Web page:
The Beginning and the End of the Rocky Mountain News
On April 23, 1859, William Byers lifted the very first issue of the Rocky Mountain News from the press at his Cherry Creek office above a saloon.
In the wee hours of February 27, 2009, Rocky Mountain News pressman, Robert P. Rowland, lifted the final copy of the venerable tabloid off the press in the printing plant on the edge of the now massive city of Denver.
Both of these pieces of Colorado history are currently housed in the Western History/Genealogy Department at the Denver Public Library.
The first edition of the RMN is one of the crown jewels of our Western History Collection and beautifully captures the excitement and optimism of the men and women who founded the City of Denver. Byers believed that Denver was something special and could barely wait to get here to start up his newspaper. In fact, he laid out much of typeface and sold advertising long before he ever arrived in what would become the Mile High City.
Sadly, the Rocky Mountain News Final Day Collection is a somewhat more bittersweet experience. Besides the final copy of the paper to roll off the press, this collection includes printing plates for the edition and DVD/CD copies as well. The optimism Byers had in 1859 was a distant memory for the folks who were tasked with the difficult duty of putting the paper to rest for the final time.
Using the RMN at DPL
The first and last editions of the Rocky Mountain News are just part of a sprawling RMN collection the library owns, which includes its entire run on microfilm; as well as its photo and clipping archives.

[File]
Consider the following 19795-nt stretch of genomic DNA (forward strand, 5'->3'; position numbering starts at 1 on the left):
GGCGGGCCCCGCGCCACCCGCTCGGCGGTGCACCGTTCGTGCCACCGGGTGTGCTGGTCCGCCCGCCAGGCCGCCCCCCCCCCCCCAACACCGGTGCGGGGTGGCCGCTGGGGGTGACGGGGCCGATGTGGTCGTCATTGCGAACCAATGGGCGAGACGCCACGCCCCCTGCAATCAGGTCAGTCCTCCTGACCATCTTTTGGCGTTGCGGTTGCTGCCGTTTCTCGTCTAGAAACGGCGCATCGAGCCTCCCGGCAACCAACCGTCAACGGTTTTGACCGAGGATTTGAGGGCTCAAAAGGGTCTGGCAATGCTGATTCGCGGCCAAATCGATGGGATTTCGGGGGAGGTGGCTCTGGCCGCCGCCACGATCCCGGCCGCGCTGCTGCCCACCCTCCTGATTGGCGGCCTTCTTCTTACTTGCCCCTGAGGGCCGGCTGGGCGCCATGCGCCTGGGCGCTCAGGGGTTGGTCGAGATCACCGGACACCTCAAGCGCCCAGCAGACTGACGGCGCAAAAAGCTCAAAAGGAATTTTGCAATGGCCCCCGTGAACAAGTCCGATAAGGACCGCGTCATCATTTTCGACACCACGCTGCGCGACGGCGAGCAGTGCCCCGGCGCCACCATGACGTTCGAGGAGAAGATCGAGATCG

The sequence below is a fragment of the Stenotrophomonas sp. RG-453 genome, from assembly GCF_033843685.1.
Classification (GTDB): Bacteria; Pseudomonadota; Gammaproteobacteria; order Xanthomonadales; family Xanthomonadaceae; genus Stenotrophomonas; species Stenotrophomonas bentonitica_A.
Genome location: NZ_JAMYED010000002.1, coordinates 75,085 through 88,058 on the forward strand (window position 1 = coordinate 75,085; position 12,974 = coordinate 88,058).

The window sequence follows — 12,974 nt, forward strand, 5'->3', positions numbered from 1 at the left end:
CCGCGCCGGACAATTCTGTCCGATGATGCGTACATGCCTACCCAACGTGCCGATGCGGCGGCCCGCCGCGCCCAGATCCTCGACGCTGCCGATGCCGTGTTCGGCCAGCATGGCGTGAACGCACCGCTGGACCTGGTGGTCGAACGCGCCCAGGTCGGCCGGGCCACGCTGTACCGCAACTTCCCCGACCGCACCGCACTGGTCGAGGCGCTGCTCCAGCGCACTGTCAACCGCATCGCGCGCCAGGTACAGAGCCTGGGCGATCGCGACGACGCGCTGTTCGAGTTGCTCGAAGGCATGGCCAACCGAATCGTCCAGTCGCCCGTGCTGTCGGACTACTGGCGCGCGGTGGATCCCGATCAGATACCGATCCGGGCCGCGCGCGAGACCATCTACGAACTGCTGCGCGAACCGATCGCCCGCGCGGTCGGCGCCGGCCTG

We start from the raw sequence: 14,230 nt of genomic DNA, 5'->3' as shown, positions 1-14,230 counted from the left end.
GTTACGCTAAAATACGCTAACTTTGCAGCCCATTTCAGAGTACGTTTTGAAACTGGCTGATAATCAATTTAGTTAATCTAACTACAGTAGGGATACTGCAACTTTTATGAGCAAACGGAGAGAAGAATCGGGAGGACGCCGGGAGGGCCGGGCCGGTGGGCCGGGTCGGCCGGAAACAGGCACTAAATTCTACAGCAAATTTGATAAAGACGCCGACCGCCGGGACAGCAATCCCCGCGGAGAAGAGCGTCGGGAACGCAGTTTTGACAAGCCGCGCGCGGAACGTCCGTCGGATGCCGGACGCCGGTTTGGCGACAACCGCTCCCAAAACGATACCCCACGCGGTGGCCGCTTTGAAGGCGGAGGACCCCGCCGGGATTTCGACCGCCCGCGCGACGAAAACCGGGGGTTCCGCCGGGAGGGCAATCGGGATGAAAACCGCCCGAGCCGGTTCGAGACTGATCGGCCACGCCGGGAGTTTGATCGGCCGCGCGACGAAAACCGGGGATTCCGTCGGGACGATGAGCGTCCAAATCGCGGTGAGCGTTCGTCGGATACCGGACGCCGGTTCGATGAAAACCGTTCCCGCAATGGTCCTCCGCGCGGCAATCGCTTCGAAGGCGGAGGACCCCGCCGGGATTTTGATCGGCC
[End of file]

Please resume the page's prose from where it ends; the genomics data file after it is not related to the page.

It should be noted that DPL does keep hard copies of the news from 1859-1948 in our basement storage facility, but, due to their extremely fragile nature, they are only brought out under very rare circumstances. While the first and last Rocky are fun to look at, and definitely have historical value, this is where the real meat for researchers lies.
Whether you're looking for an obituary that ran in 1905 or that picture of your mom's basketball team that ran in 1975, you can easily access it in WH/G. Even better, our microfilm readers are attached to PCs, so you can save RMN photos and stories on a USB; on cloud storage services such as Dropbox; or you can simply e-mail the files to yourself for later use.
When the RMN shuttered its doors in 2009, DPL acquired a massive photo and clipping archive that our catalogers have been working very hard to make available to the public. After more than a year's worth of work, the first batch of those photos (more than 300,000 of them) are now available through our Digital Collections site.
DPL is honored to be the steward of the Rocky Mountain News' legacy and our staff is working diligently to make certain that DPL customers can take full advantage of these collections for many decades to come.
What years are covered in your first batch of photographs on line?
Hi There - The first batch covers, roughly, 1999-2009. Enjoy!
I yawned a lot reading this article.
Fascinating stuff! Enjoyed the first edition of the Rocky!
I am very interested—my dad was a pressman at RMN and I can't wait to ask him questions and maybe even he would like to look at the records with me, explain, and show me where his friends and he did different tasks.
Thanks to DPL for preserving history of so many people, stories.
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